My career. Multiple screw-ups, and ONE thing I got right.

I have had some major highs in a career that is now deep into its 4th decade. Lots of hard work, lots of luck, and plenty of great people, have helped me to some success, which has been fun and lucrative. And I am proud of many milestones along the way, possibly capped by the IPO of Recruitment Solutions, a company I founded with two others.

I have also stumbled many times. Offices that have failed, business ventures that have floundered, poor decisions, a quick temper, bad hires, and a wide range of cataclysmic cock-ups, all of my own making.

But at least I have been smart enough to learn a few things along the way.

One in particular.

It’s a cliché, but clichés become clichés because they are true, and I say it with conviction, because in my case it’s based on hard-earned experience.

It’s all about the people you bring with you on the journey.

Any success I have had was anchored on two related themes. A healthy ego, which is big enough to mean failure is not an option, but not so big that I was scared to hire great people. Indeed, the secret I learned along the way, which I share with you now, is to hire people who are better than you at the jobs that you want them to do.

That is easier to say than to do, and everyday I see managers stunting their own careers by hiring people they feel they can ‘control’, people they keep fettered, sometimes even undermining them, because they feel threatened if someone shines too bright. That is a big mistake.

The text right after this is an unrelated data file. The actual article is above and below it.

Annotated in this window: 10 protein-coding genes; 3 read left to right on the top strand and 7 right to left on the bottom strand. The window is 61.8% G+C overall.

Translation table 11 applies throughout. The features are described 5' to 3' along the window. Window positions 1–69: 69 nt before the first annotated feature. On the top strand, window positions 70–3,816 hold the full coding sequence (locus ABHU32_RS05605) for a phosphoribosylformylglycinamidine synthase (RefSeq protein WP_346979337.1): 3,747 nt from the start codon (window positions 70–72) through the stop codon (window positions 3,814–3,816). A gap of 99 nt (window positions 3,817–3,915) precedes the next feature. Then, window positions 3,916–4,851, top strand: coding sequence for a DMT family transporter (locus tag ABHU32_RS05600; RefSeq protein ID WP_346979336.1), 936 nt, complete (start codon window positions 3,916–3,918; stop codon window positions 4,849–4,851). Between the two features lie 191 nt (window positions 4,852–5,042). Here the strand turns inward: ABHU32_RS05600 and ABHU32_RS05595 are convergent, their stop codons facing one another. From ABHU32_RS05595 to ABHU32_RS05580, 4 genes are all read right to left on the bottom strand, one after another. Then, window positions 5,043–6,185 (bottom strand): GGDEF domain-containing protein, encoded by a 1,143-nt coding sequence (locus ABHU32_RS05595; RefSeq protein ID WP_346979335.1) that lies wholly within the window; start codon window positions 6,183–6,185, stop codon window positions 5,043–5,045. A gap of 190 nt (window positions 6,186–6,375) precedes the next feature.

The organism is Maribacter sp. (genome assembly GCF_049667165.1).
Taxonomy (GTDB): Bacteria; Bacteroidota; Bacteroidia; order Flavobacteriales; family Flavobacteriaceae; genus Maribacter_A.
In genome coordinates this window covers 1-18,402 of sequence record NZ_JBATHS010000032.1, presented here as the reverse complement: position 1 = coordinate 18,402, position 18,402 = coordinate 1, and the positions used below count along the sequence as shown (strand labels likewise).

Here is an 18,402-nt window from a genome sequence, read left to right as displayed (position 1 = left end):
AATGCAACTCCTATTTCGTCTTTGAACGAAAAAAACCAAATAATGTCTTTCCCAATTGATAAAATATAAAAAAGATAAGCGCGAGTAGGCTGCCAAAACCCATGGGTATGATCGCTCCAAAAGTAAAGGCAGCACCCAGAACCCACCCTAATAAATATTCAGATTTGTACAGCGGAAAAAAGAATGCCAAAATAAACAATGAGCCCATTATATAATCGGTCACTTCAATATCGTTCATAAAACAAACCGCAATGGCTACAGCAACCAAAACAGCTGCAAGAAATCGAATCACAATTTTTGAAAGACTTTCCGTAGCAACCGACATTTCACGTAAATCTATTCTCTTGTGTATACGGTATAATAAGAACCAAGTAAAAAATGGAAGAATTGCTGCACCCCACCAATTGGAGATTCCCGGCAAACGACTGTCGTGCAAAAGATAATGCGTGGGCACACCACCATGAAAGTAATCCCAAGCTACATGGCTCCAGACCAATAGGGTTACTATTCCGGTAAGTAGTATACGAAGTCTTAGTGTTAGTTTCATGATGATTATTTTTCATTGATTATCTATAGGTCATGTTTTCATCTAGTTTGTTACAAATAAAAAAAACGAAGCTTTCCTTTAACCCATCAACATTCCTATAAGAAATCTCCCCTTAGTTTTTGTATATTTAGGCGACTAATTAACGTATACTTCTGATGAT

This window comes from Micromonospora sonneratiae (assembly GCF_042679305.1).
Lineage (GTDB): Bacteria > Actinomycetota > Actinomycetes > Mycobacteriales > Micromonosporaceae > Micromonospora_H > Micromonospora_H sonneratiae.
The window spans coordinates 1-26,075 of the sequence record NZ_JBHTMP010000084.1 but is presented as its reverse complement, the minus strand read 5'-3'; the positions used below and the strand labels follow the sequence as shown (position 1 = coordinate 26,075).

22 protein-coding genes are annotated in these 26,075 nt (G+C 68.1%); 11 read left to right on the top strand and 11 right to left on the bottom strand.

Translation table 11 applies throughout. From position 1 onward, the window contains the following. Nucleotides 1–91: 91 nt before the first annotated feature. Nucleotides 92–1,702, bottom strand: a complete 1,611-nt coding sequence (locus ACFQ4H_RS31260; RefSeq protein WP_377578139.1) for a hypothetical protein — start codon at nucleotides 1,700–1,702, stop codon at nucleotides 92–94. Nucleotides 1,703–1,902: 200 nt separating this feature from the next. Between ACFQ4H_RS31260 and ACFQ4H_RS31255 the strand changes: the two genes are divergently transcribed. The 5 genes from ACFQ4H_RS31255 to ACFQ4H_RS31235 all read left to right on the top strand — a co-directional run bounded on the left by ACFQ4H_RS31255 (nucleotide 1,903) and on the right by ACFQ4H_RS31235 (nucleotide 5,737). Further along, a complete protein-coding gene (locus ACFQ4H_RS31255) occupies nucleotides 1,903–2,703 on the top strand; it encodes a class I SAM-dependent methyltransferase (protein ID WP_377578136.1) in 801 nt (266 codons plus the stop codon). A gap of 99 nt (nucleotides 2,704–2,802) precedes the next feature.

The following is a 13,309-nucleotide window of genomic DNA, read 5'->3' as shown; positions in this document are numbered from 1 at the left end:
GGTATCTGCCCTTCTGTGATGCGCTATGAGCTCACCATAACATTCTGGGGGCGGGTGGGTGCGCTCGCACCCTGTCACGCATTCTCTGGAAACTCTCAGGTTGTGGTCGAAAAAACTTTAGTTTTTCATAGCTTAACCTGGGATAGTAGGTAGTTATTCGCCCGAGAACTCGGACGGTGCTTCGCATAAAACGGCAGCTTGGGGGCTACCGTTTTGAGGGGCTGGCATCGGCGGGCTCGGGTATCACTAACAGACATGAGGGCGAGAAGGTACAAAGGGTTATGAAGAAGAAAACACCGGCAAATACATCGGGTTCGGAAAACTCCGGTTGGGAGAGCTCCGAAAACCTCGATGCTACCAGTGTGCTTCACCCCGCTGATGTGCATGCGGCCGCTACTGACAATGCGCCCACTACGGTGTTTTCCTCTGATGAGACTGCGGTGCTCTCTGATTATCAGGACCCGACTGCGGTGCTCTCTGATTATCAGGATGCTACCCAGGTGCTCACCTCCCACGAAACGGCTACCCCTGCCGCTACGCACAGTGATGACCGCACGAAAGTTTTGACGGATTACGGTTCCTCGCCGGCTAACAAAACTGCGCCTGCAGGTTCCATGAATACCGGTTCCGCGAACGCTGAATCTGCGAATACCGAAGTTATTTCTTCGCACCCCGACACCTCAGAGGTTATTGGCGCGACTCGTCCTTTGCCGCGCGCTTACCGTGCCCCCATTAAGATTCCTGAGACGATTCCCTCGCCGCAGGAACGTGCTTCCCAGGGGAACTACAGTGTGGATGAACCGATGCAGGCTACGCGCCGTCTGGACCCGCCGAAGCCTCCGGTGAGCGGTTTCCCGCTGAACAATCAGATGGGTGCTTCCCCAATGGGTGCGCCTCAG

As a junior manager I thrived because I hired better consultants then me, and I rejoiced in their billings over-taking mine. I hired better managers than me (in potential at least), taught them everything I knew, and I learned, over time (because it took years to learn this), to let them have the room to do what they could do better than I could.

If you want to build anything of substance, it’s all about leverage. Leveraging the talent of others I mean. And that might sound like exploitation, but it most certainly is not. Not if you create careers and opportunities and development for the people you bring with you. If you create a great business and do that on the back of helping your people be the very best they can be, who loses?

As David Ogilvy the great advertising man said all those years ago;

“If each of us hires people who are smaller than we are, we shall become a company of dwarfs. But if each of us hires people who are bigger than we are, we shall become a company of giants.”

Who do you hire? Dwarfs or giants?

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